The premise of this book is that the internal inconsistencies between economic theories – the apparently unresolvable debates between leading economists and the incoherent policies of our governments – are symptomatic of economics being in a crisis. Specifically, in a scientific crisis.
The good news is that, thanks to the work of scientist and philosopher Thomas Kuhn, we know what needs to be done to fix a scientific crisis. Moreover, there are two scientists in particular whose ideas could show how to do this for economics: Charles Darwin, the man who discovered evolution, and William Harvey, doctor to King Charles I and the first man to understand blood flow and the workings of the human heart.
In Money, Blood and Revolution, bestselling financial writer George Cooper explains how the ideas of Darwin and Harvey could revolutionise economics, making it more scientific and understandable, and might even reveal the true origin of economic growth and inequality.

– By recognising that our theories define our observations, he explained that the story we tell ourselves about the way the world works can dominate and
define our observations of the world…. According to Kuhn, you just don’t get to the breakthrough through ever-closer inspection of the data using the old

– The breakthroughs did not involve any new observations – rather, they involved reinterpretations.

– as (Thomas) kuhn said when theories break down
i- discreapancies accumulate where theories dont fit the reality or cant explain it as they assume they can and be predictive
ii- fixes are sought in the old theories not in new ones, hence many splinter factions are formed with their ad hoc solutions to the problems
iii- revolution new theory is proposed which combines the best of the old and itegrates the new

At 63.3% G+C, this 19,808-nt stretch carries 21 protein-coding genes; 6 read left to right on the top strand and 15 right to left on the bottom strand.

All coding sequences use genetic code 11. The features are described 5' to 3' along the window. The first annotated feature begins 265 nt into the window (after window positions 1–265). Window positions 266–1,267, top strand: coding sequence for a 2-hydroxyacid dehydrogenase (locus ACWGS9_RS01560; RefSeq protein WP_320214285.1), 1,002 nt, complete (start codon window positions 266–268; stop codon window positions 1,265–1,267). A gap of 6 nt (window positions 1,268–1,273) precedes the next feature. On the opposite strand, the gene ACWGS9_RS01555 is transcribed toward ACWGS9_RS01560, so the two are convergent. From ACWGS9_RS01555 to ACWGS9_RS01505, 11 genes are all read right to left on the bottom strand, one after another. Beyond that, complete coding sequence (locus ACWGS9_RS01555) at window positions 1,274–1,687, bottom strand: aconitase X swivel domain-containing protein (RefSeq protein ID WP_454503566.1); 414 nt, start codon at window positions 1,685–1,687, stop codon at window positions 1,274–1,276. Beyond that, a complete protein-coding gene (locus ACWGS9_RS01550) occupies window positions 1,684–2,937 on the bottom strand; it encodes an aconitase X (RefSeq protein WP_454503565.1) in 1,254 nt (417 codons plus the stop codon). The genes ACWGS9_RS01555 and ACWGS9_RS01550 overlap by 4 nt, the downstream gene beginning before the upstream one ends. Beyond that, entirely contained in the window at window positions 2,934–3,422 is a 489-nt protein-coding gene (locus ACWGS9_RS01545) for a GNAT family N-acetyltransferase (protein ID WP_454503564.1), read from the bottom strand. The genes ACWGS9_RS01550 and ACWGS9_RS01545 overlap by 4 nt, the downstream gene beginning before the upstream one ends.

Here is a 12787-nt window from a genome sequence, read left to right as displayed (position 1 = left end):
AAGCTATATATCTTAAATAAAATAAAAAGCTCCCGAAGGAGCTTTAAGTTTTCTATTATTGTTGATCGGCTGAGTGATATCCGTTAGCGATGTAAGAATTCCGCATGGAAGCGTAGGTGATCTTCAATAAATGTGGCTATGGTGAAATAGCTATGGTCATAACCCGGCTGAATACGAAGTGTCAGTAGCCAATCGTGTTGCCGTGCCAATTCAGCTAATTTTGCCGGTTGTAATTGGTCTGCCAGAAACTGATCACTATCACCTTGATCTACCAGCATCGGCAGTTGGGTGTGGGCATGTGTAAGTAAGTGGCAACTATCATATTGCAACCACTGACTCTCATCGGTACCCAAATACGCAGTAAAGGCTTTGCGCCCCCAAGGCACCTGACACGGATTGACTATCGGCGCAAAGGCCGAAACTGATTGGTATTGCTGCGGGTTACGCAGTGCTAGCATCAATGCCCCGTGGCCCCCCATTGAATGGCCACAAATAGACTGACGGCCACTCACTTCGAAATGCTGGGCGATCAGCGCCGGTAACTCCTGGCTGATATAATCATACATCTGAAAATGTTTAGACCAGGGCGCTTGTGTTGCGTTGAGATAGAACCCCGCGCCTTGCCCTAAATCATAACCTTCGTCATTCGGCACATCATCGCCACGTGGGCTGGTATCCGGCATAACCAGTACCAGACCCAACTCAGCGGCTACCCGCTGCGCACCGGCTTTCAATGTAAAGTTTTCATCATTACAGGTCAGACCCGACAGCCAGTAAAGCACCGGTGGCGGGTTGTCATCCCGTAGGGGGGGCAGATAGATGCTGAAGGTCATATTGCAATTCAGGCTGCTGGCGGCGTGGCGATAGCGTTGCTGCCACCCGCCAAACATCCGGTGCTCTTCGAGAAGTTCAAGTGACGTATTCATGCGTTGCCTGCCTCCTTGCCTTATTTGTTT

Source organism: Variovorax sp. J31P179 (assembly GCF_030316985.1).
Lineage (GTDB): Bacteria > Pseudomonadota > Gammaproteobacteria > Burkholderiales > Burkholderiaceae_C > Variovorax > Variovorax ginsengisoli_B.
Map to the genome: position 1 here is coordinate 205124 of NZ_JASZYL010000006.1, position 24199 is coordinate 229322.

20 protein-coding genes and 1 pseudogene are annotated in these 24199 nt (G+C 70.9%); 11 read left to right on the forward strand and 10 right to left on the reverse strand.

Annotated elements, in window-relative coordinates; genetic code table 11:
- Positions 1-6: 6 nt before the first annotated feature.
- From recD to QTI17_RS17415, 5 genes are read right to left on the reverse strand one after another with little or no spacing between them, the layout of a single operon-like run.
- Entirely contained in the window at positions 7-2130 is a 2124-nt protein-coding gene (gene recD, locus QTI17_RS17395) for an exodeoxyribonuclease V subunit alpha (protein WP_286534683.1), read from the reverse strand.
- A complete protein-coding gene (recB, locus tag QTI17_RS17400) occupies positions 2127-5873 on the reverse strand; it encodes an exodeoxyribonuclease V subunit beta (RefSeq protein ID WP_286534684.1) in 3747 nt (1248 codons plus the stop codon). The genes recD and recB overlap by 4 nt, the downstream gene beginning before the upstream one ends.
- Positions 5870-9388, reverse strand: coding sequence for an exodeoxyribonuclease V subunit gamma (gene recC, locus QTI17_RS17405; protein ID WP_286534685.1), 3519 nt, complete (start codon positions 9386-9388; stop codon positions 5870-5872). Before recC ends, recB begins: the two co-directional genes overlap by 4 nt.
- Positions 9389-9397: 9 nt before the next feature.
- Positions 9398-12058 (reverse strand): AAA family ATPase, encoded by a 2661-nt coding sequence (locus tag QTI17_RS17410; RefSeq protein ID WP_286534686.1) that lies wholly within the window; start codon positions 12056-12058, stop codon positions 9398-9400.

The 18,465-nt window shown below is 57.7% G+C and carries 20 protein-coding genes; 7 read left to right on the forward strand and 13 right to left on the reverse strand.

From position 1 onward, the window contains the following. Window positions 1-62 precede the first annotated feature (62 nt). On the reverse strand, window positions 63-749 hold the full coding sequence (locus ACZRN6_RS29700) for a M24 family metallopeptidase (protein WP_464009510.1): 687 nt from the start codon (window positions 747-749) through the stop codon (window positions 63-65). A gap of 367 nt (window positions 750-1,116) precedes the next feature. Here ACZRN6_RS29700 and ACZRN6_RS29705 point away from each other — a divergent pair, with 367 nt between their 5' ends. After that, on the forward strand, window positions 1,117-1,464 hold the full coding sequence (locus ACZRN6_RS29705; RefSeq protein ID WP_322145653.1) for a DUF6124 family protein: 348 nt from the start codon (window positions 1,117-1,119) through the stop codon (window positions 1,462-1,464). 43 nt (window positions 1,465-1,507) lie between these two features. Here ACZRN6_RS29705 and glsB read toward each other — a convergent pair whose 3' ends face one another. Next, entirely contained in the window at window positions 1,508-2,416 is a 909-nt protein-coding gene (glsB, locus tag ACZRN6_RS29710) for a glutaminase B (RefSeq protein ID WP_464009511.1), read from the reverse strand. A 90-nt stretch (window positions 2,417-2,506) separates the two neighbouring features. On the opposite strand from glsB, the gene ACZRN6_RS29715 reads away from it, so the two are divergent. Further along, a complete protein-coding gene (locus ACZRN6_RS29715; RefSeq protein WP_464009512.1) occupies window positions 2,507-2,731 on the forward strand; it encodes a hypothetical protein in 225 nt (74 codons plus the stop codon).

iv- rejection by the old guard of the new theory
v – old gaurd dies out and new gaurd take up ideas, typically the new gaurd are non experts, (aka bloggers, thought leaders etc not the economists of old)

– a theory will never be rejected till a new theory is out there that can replace it / dont critise old ideas, find better ones, wait 30 years to take hold

– axioms are the foundations of a theory, like the air we breath has H20

– Both men resisted the idea that science could progress through intuitive leaps, insisting that progress was only permissible if it resulted from making
ever more measurements. Reid, like Owen, was again demanding: work harder like Spock, not smarter like Kirk.

– there needs to be a story to explain how the conclusion came to be the way it is otherwise people wont believe it

– Today’s dominant school of economics is also a static equilibrium paradigm. Like astronomy had its stationary earth, medicine its equilibrium of the
humours , biology its immutable species, and geology its solid earth with immovable continents.

– Many of the important schools of economics operate unscientifically in that they do not attempt to model the real economy, but rather advocate reforming
the real economy to conform to their own models.

-In economics it is not important what the great economists actually said, what matters is what their followers today believe that they said.

– Neoclassical can be boiled down to the Three Axioms:
i- Individualism: people make their decisions independently of one another based on their own self-interest.
ii- Maximisation: the decisions made by individuals are always designed to maximise their own welfare.
iii- Equilibrium: the result of all of these individual optimising decisions is a stable system in optimal equilibrium.

– The neoclassical school is a framework for understanding the behaviour of self-interested individuals. In a modern developed economy, roughly half of the
economic activity is due to the government; but there is no government in the basic neoclassical framework.

– Terms, in the neoclassical maximisation world, entrepreneurs are all attempting to accumulate the maximum possible amount of money. In a competitive
world, on the other hand, entrepreneurs are all attempting to accumulate more money than each other.

– When a measure becomes a target it ceases to become a measure.

– As we could not compete on the output of the system – that is, the rewards – we would naturally start to compete on the inputs, the work. The only way to
gain a competitive upper hand relative to our peers would be to receive the same fixed benefit for a lower amount of work. In this way we would at least
enjoy a greater benefit per unit of work. Of course, the result would be a race to the bottom, with everyone competing to do less than each other

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